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Dark Web Research Illuminates Threats to Energy Companies

Threat actors are using the Dark Web to auction off initial access to energy companies, according to a report from a Dark Web intelligence firm published Tuesday.

Searchlight Cyber, a firm specializing in scouring the Dark Web and providing intelligence to companies, released a report examining how cyber criminals try to profit from attacking companies in the energy sector.

The report, Dark Web Threats Against the Energy Industry: Building a Threat Model for Energy Companies, examined the Dark Web to study energy sector vulnerabilities that malicious hackers are trying to exploit.

The following example shows someone who has exploited an energy company’s system and is trying to sell that vulnerability on the Dark Web, together with Searchlight Cyber’s explanation of the listing parts:


Reprinted with permission of Searchlight Cyber from their report: Dark Web Threats Against the Energy Industry.

The post is from a cyber criminal intermediary, or middleman. They are advertising that they have penetrated an energy company’s remote desktop protocol (RDP) and are auctioning off exclusive access to that vulnerability. Assuming the intermediary’s access works, a potential buyer would use the access to try to exploit other vulnerabilities and penetrate deeper into the company’s systems.

Note: The “Start, Step, Blitz” asking price section is auction shorthand. The auction is open for 12 hours and the bidding starts at $1,500. A new bid must go up one step, in this case $500. The blitz figure indicates that anyone can end the auction and purchase the access for $2,500.

“Initial access brokers’ role in the cybercriminal ecosystem is to facilitate other criminals in undertaking bigger attacks,” the report explained. “They operate at scale and are looking to make a quick, relatively risk-free profit from a large number of victims only by achieving access.”

The listing has several other parts that could be useful to energy companies that have the means to find the listings quickly. It includes the size of the company, its location, and sometimes technology that is involved in the exploitation.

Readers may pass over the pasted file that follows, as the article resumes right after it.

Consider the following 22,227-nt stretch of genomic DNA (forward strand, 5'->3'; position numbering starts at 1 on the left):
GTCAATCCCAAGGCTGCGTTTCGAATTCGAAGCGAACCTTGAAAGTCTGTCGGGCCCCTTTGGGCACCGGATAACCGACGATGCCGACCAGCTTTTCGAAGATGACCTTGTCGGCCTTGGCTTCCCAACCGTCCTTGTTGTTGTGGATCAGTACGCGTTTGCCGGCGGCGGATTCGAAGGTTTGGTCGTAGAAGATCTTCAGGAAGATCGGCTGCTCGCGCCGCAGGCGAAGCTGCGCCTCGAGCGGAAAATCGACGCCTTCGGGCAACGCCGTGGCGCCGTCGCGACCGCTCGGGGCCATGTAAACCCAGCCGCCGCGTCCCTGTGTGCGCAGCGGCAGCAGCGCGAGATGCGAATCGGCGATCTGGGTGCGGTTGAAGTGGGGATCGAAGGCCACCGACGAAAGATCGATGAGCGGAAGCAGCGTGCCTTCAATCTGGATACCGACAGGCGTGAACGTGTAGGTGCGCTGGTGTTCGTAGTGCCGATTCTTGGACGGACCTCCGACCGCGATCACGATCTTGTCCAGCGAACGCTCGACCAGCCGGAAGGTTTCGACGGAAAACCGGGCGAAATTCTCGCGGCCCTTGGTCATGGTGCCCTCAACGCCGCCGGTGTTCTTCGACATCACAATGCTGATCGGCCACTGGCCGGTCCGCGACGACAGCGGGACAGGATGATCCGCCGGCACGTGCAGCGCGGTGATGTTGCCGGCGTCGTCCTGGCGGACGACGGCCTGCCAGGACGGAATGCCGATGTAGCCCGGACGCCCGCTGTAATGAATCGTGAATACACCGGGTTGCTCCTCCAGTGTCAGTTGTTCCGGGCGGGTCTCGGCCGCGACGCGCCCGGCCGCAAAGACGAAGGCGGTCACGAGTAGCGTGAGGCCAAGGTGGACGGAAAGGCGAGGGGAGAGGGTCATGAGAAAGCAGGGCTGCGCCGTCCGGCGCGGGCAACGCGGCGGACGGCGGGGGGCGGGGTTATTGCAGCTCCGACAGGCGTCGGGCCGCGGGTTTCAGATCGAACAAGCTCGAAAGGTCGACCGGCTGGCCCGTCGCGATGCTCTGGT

“While cybercriminals share this information with the intention of attracting buyers, visibility into auction activity on Dark Web forums offers security professionals a valuable opportunity to determine if their organization is being targeted,” said Jim Simpson, director of threat intelligence at Searchlight Cyber, in the report. “With information on the revenue, location, and technology of the potential victim, security teams can identify if they fit the profile and take mitigative action. Even if they don’t fit the exact profile of the victim, they know this is a tactic being used against other energy companies that they should factor into their threat modeling.”

In fact, the report said, sometimes the listing actually names the company involved.

In addition to the auction activity, the Dark Web hosts a reversed criminal workflow as well. In this system, hackers post “in search of” announcements asking for remote desktop protocol (RDP) or virtual private network (VPN) access for certain sectors in specific regions.

As for the types of vulnerabilities, many of the examples in the report were selling compromised RDP credentials or VPN credentials. While it’s not known if access was purchased through a Dark Web intermediary, the infamous Colonial Pipeline ransomware attack used a compromised VPN.

Researchers also found ample evidence of cyber criminals working to compromise industrial control systems (ICSs) and operational technology. One example in the report showed a user freely sharing documentation on ICS and other industrial systems so others can more effectively hack systems.

“Access to ICS systems is undoubtedly the highest priority concern of security professionals at energy organizations, and I imagine many will be concerned to see this technology openly discussed on Dark Web forums,” said Ian Garratt, threat intelligence analyst at Searchlight Cyber, in the report. “It does, however, allow defenders to assess the capability of attackers with this information and monitor their evolution as credible threats overtime. This underlines the need to continuously monitor for evidence that their infrastructure—corporate or industrial—has been compromised. As the Colonial Pipeline demonstrated, even compromised corporate systems can be enough to bring operational activity to a halt.”

The report concludes with several recommendations for energy companies—recommendations just as applicable to other companies:

  • Identify the assets adversaries are likely to target.

  • Pivot off the targeted assets to identify areas of weakness and possible countermeasures.

  • Establish who the adversaries that target the sector are; identify trends and techniques employed.

  • Pivot off the adversaries to identify trigger events for attacks.

  • Create an attack map based on the above information that visualizes the threat landscape in which the company operates.